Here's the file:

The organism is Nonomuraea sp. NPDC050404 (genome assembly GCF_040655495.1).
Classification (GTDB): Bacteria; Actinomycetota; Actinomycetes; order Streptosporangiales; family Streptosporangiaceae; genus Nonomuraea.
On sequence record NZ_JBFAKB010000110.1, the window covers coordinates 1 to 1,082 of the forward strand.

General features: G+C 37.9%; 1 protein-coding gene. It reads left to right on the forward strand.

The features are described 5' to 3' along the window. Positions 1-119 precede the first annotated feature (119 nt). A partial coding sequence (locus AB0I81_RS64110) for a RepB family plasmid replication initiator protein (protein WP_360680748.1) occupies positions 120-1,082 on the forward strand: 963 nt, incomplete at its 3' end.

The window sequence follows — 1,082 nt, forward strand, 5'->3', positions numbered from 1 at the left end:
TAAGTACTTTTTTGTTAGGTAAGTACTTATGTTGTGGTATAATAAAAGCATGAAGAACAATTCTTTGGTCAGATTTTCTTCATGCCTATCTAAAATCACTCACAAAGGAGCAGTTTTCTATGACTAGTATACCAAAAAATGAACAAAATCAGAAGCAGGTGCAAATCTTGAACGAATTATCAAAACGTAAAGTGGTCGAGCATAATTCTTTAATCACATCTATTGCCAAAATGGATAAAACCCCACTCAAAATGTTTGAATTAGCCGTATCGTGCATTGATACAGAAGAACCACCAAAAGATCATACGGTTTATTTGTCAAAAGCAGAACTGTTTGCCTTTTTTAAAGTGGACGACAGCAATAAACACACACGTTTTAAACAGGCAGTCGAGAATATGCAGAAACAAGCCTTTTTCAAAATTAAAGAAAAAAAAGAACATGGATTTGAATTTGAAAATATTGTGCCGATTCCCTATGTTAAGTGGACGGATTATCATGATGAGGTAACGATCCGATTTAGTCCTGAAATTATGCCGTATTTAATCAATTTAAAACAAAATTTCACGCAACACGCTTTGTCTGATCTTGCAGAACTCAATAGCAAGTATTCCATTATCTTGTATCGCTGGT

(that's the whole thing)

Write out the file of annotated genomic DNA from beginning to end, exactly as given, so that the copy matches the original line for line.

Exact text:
The organism is Nonomuraea sp. NPDC050404 (genome assembly GCF_040655495.1).
Classification (GTDB): Bacteria; Actinomycetota; Actinomycetes; order Streptosporangiales; family Streptosporangiaceae; genus Nonomuraea.
On sequence record NZ_JBFAKB010000110.1, the window covers coordinates 1 to 1,082 of the forward strand.

General features: G+C 37.9%; 1 protein-coding gene. It reads left to right on the forward strand.

The features are described 5' to 3' along the window. Positions 1-119 precede the first annotated feature (119 nt). A partial coding sequence (locus AB0I81_RS64110) for a RepB family plasmid replication initiator protein (protein WP_360680748.1) occupies positions 120-1,082 on the forward strand: 963 nt, incomplete at its 3' end.

The window sequence follows — 1,082 nt, forward strand, 5'->3', positions numbered from 1 at the left end:
TAAGTACTTTTTTGTTAGGTAAGTACTTATGTTGTGGTATAATAAAAGCATGAAGAACAATTCTTTGGTCAGATTTTCTTCATGCCTATCTAAAATCACTCACAAAGGAGCAGTTTTCTATGACTAGTATACCAAAAAATGAACAAAATCAGAAGCAGGTGCAAATCTTGAACGAATTATCAAAACGTAAAGTGGTCGAGCATAATTCTTTAATCACATCTATTGCCAAAATGGATAAAACCCCACTCAAAATGTTTGAATTAGCCGTATCGTGCATTGATACAGAAGAACCACCAAAAGATCATACGGTTTATTTGTCAAAAGCAGAACTGTTTGCCTTTTTTAAAGTGGACGACAGCAATAAACACACACGTTTTAAACAGGCAGTCGAGAATATGCAGAAACAAGCCTTTTTCAAAATTAAAGAAAAAAAAGAACATGGATTTGAATTTGAAAATATTGTGCCGATTCCCTATGTTAAGTGGACGGATTATCATGATGAGGTAACGATCCGATTTAGTCCTGAAATTATGCCGTATTTAATCAATTTAAAACAAAATTTCACGCAACACGCTTTGTCTGATCTTGCAGAACTCAATAGCAAGTATTCCATTATCTTGTATCGCTGGT